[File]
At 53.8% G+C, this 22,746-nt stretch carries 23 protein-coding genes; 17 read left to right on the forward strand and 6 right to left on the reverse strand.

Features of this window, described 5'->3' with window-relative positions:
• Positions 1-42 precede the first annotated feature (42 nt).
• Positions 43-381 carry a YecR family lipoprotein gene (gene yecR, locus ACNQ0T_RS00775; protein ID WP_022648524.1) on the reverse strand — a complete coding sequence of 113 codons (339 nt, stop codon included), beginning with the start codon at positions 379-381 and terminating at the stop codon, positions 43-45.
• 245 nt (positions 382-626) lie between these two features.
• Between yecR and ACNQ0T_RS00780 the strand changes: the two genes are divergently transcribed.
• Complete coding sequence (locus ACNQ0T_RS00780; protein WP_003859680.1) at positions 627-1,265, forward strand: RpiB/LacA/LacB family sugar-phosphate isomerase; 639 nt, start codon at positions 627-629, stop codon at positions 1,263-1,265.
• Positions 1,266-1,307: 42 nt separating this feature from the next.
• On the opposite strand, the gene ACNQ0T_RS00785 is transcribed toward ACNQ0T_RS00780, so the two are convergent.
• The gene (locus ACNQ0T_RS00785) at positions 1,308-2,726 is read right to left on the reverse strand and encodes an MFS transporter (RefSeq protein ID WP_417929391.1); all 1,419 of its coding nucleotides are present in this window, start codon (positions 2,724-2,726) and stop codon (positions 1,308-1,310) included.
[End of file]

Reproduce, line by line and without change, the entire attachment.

At 53.8% G+C, this 22,746-nt stretch carries 23 protein-coding genes; 17 read left to right on the forward strand and 6 right to left on the reverse strand.

Features of this window, described 5'->3' with window-relative positions:
• Positions 1-42 precede the first annotated feature (42 nt).
• Positions 43-381 carry a YecR family lipoprotein gene (gene yecR, locus ACNQ0T_RS00775; protein ID WP_022648524.1) on the reverse strand — a complete coding sequence of 113 codons (339 nt, stop codon included), beginning with the start codon at positions 379-381 and terminating at the stop codon, positions 43-45.
• 245 nt (positions 382-626) lie between these two features.
• Between yecR and ACNQ0T_RS00780 the strand changes: the two genes are divergently transcribed.
• Complete coding sequence (locus ACNQ0T_RS00780; protein WP_003859680.1) at positions 627-1,265, forward strand: RpiB/LacA/LacB family sugar-phosphate isomerase; 639 nt, start codon at positions 627-629, stop codon at positions 1,263-1,265.
• Positions 1,266-1,307: 42 nt separating this feature from the next.
• On the opposite strand, the gene ACNQ0T_RS00785 is transcribed toward ACNQ0T_RS00780, so the two are convergent.
• The gene (locus ACNQ0T_RS00785) at positions 1,308-2,726 is read right to left on the reverse strand and encodes an MFS transporter (RefSeq protein ID WP_417929391.1); all 1,419 of its coding nucleotides are present in this window, start codon (positions 2,724-2,726) and stop codon (positions 1,308-1,310) included.